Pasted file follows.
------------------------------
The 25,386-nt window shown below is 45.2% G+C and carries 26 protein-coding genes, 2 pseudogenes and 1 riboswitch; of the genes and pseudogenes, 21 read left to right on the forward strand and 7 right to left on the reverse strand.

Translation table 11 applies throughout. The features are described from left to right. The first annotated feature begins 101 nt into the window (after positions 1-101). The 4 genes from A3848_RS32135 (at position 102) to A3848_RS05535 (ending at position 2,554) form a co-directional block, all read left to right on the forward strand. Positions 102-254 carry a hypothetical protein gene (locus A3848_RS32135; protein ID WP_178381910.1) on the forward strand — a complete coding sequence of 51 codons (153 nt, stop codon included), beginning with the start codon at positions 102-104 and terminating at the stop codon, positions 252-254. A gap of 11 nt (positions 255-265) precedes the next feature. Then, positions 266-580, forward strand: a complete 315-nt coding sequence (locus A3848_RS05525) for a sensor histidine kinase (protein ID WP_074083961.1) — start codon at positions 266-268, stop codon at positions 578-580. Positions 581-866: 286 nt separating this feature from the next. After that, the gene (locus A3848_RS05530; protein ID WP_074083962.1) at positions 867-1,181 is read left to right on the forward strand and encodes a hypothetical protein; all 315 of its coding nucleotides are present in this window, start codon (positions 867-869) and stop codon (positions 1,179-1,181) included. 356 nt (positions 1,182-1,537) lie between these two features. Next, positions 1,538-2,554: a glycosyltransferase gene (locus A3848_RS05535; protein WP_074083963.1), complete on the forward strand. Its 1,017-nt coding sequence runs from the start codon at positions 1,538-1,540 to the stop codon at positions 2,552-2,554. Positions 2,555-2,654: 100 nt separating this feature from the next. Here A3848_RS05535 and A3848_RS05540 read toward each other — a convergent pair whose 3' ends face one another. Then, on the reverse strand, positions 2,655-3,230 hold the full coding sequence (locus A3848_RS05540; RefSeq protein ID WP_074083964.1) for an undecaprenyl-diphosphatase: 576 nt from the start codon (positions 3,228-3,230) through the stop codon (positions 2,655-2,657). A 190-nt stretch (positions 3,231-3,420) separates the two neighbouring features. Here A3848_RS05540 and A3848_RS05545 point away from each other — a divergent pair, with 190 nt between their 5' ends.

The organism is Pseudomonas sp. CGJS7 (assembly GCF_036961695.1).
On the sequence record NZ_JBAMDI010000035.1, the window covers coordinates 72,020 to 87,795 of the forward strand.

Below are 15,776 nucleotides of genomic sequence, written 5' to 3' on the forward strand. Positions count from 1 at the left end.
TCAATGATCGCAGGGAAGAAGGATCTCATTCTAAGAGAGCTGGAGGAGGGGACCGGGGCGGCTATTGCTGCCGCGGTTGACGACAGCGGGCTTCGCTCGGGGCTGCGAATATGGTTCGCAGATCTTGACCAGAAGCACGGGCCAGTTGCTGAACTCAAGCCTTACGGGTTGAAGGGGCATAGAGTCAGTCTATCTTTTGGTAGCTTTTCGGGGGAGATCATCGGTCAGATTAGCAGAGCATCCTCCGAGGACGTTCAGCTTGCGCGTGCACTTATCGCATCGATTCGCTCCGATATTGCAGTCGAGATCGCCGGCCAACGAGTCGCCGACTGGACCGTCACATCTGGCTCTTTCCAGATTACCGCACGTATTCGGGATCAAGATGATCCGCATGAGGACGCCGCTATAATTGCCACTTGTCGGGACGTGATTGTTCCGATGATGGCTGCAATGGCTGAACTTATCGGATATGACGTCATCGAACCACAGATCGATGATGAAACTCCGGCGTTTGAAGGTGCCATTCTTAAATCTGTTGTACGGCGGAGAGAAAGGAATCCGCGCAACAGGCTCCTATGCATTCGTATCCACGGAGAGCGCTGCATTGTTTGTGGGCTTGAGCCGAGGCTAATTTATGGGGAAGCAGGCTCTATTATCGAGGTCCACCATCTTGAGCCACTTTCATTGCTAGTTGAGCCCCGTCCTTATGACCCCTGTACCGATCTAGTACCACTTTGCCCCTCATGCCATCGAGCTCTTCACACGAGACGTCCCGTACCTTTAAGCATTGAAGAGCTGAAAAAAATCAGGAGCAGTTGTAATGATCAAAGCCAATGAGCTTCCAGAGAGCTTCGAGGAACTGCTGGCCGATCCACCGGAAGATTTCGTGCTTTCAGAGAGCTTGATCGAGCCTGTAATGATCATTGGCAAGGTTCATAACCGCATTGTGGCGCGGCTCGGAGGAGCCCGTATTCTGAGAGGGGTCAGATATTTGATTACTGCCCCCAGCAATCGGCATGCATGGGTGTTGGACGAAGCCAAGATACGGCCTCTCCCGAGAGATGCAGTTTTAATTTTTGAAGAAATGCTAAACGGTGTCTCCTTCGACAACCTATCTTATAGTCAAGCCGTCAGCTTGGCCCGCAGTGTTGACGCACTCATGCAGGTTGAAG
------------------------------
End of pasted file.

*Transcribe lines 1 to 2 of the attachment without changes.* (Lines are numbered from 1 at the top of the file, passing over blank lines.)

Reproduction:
The 25,386-nt window shown below is 45.2% G+C and carries 26 protein-coding genes, 2 pseudogenes and 1 riboswitch; of the genes and pseudogenes, 21 read left to right on the forward strand and 7 right to left on the reverse strand.

Translation table 11 applies throughout. The features are described from left to right. The first annotated feature begins 101 nt into the window (after positions 1-101). The 4 genes from A3848_RS32135 (at position 102) to A3848_RS05535 (ending at position 2,554) form a co-directional block, all read left to right on the forward strand. Positions 102-254 carry a hypothetical protein gene (locus A3848_RS32135; protein ID WP_178381910.1) on the forward strand — a complete coding sequence of 51 codons (153 nt, stop codon included), beginning with the start codon at positions 102-104 and terminating at the stop codon, positions 252-254. A gap of 11 nt (positions 255-265) precedes the next feature. Then, positions 266-580, forward strand: a complete 315-nt coding sequence (locus A3848_RS05525) for a sensor histidine kinase (protein ID WP_074083961.1) — start codon at positions 266-268, stop codon at positions 578-580. Positions 581-866: 286 nt separating this feature from the next. After that, the gene (locus A3848_RS05530; protein ID WP_074083962.1) at positions 867-1,181 is read left to right on the forward strand and encodes a hypothetical protein; all 315 of its coding nucleotides are present in this window, start codon (positions 867-869) and stop codon (positions 1,179-1,181) included. 356 nt (positions 1,182-1,537) lie between these two features. Next, positions 1,538-2,554: a glycosyltransferase gene (locus A3848_RS05535; protein WP_074083963.1), complete on the forward strand. Its 1,017-nt coding sequence runs from the start codon at positions 1,538-1,540 to the stop codon at positions 2,552-2,554. Positions 2,555-2,654: 100 nt separating this feature from the next. Here A3848_RS05535 and A3848_RS05540 read toward each other — a convergent pair whose 3' ends face one another. Then, on the reverse strand, positions 2,655-3,230 hold the full coding sequence (locus A3848_RS05540; RefSeq protein ID WP_074083964.1) for an undecaprenyl-diphosphatase: 576 nt from the start codon (positions 3,228-3,230) through the stop codon (positions 2,655-2,657). A 190-nt stretch (positions 3,231-3,420) separates the two neighbouring features. Here A3848_RS05540 and A3848_RS05545 point away from each other — a divergent pair, with 190 nt between their 5' ends.